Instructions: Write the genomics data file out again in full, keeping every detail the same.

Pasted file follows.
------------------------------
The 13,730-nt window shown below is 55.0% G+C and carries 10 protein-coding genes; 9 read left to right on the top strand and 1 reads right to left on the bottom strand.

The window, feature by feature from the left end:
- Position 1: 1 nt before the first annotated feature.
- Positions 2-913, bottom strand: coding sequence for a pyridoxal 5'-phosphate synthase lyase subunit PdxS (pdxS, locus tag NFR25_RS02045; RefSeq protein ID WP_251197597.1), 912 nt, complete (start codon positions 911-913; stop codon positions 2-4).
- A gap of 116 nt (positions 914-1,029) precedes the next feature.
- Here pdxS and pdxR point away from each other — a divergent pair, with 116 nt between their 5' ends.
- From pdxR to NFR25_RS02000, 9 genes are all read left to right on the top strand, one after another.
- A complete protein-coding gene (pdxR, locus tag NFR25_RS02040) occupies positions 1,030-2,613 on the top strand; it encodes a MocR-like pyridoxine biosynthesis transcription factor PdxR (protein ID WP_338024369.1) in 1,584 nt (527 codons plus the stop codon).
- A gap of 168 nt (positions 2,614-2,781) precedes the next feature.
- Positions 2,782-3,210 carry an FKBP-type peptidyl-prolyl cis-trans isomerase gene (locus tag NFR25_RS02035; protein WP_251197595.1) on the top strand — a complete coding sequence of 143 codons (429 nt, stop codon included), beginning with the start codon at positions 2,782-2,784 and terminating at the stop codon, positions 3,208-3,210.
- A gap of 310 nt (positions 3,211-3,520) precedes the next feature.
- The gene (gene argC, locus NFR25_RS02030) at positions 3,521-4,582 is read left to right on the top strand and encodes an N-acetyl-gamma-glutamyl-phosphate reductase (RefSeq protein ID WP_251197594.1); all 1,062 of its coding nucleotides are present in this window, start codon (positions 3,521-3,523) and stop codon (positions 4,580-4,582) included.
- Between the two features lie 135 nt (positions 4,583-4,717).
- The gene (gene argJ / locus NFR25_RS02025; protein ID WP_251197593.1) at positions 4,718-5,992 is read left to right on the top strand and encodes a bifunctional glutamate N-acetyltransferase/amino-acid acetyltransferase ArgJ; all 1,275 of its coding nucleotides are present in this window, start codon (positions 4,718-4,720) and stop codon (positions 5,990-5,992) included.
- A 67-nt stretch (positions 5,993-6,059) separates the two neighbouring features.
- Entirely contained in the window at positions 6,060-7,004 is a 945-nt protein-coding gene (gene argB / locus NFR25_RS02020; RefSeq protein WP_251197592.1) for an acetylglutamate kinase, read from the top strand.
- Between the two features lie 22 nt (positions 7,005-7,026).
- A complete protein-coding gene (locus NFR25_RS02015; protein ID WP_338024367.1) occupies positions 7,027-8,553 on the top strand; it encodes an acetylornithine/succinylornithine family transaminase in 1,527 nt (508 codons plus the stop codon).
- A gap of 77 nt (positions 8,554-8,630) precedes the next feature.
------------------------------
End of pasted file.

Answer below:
The 13,730-nt window shown below is 55.0% G+C and carries 10 protein-coding genes; 9 read left to right on the top strand and 1 reads right to left on the bottom strand.

The window, feature by feature from the left end:
- Position 1: 1 nt before the first annotated feature.
- Positions 2-913, bottom strand: coding sequence for a pyridoxal 5'-phosphate synthase lyase subunit PdxS (pdxS, locus tag NFR25_RS02045; RefSeq protein ID WP_251197597.1), 912 nt, complete (start codon positions 911-913; stop codon positions 2-4).
- A gap of 116 nt (positions 914-1,029) precedes the next feature.
- Here pdxS and pdxR point away from each other — a divergent pair, with 116 nt between their 5' ends.
- From pdxR to NFR25_RS02000, 9 genes are all read left to right on the top strand, one after another.
- A complete protein-coding gene (pdxR, locus tag NFR25_RS02040) occupies positions 1,030-2,613 on the top strand; it encodes a MocR-like pyridoxine biosynthesis transcription factor PdxR (protein ID WP_338024369.1) in 1,584 nt (527 codons plus the stop codon).
- A gap of 168 nt (positions 2,614-2,781) precedes the next feature.
- Positions 2,782-3,210 carry an FKBP-type peptidyl-prolyl cis-trans isomerase gene (locus tag NFR25_RS02035; protein WP_251197595.1) on the top strand — a complete coding sequence of 143 codons (429 nt, stop codon included), beginning with the start codon at positions 2,782-2,784 and terminating at the stop codon, positions 3,208-3,210.
- A gap of 310 nt (positions 3,211-3,520) precedes the next feature.
- The gene (gene argC, locus NFR25_RS02030) at positions 3,521-4,582 is read left to right on the top strand and encodes an N-acetyl-gamma-glutamyl-phosphate reductase (RefSeq protein ID WP_251197594.1); all 1,062 of its coding nucleotides are present in this window, start codon (positions 3,521-3,523) and stop codon (positions 4,580-4,582) included.
- Between the two features lie 135 nt (positions 4,583-4,717).
- The gene (gene argJ / locus NFR25_RS02025; protein ID WP_251197593.1) at positions 4,718-5,992 is read left to right on the top strand and encodes a bifunctional glutamate N-acetyltransferase/amino-acid acetyltransferase ArgJ; all 1,275 of its coding nucleotides are present in this window, start codon (positions 4,718-4,720) and stop codon (positions 5,990-5,992) included.
- A 67-nt stretch (positions 5,993-6,059) separates the two neighbouring features.
- Entirely contained in the window at positions 6,060-7,004 is a 945-nt protein-coding gene (gene argB / locus NFR25_RS02020; RefSeq protein WP_251197592.1) for an acetylglutamate kinase, read from the top strand.
- Between the two features lie 22 nt (positions 7,005-7,026).
- A complete protein-coding gene (locus NFR25_RS02015; protein ID WP_338024367.1) occupies positions 7,027-8,553 on the top strand; it encodes an acetylornithine/succinylornithine family transaminase in 1,527 nt (508 codons plus the stop codon).
- A gap of 77 nt (positions 8,554-8,630) precedes the next feature.